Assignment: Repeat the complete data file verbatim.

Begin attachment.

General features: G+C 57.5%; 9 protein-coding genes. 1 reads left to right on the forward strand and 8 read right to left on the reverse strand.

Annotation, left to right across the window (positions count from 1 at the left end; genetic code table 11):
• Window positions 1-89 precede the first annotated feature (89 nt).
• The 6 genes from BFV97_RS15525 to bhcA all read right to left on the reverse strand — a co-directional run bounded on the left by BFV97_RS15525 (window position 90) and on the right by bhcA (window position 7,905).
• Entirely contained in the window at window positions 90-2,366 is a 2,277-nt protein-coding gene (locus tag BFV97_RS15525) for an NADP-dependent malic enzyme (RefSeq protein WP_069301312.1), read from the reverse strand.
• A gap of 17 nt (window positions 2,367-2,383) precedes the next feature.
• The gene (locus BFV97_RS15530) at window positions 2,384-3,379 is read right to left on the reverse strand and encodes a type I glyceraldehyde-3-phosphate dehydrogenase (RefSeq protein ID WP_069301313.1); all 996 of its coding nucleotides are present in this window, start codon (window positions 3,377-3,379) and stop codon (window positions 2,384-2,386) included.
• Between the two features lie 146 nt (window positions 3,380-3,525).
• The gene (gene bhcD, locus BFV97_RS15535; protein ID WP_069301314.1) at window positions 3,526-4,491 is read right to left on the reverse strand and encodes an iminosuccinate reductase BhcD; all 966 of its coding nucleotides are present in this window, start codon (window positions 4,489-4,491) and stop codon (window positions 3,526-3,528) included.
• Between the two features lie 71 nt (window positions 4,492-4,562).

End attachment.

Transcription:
General features: G+C 57.5%; 9 protein-coding genes. 1 reads left to right on the forward strand and 8 read right to left on the reverse strand.

Annotation, left to right across the window (positions count from 1 at the left end; genetic code table 11):
• Window positions 1-89 precede the first annotated feature (89 nt).
• The 6 genes from BFV97_RS15525 to bhcA all read right to left on the reverse strand — a co-directional run bounded on the left by BFV97_RS15525 (window position 90) and on the right by bhcA (window position 7,905).
• Entirely contained in the window at window positions 90-2,366 is a 2,277-nt protein-coding gene (locus tag BFV97_RS15525) for an NADP-dependent malic enzyme (RefSeq protein WP_069301312.1), read from the reverse strand.
• A gap of 17 nt (window positions 2,367-2,383) precedes the next feature.
• The gene (locus BFV97_RS15530) at window positions 2,384-3,379 is read right to left on the reverse strand and encodes a type I glyceraldehyde-3-phosphate dehydrogenase (RefSeq protein ID WP_069301313.1); all 996 of its coding nucleotides are present in this window, start codon (window positions 3,377-3,379) and stop codon (window positions 2,384-2,386) included.
• Between the two features lie 146 nt (window positions 3,380-3,525).
• The gene (gene bhcD, locus BFV97_RS15535; protein ID WP_069301314.1) at window positions 3,526-4,491 is read right to left on the reverse strand and encodes an iminosuccinate reductase BhcD; all 966 of its coding nucleotides are present in this window, start codon (window positions 4,489-4,491) and stop codon (window positions 3,526-3,528) included.
• Between the two features lie 71 nt (window positions 4,492-4,562).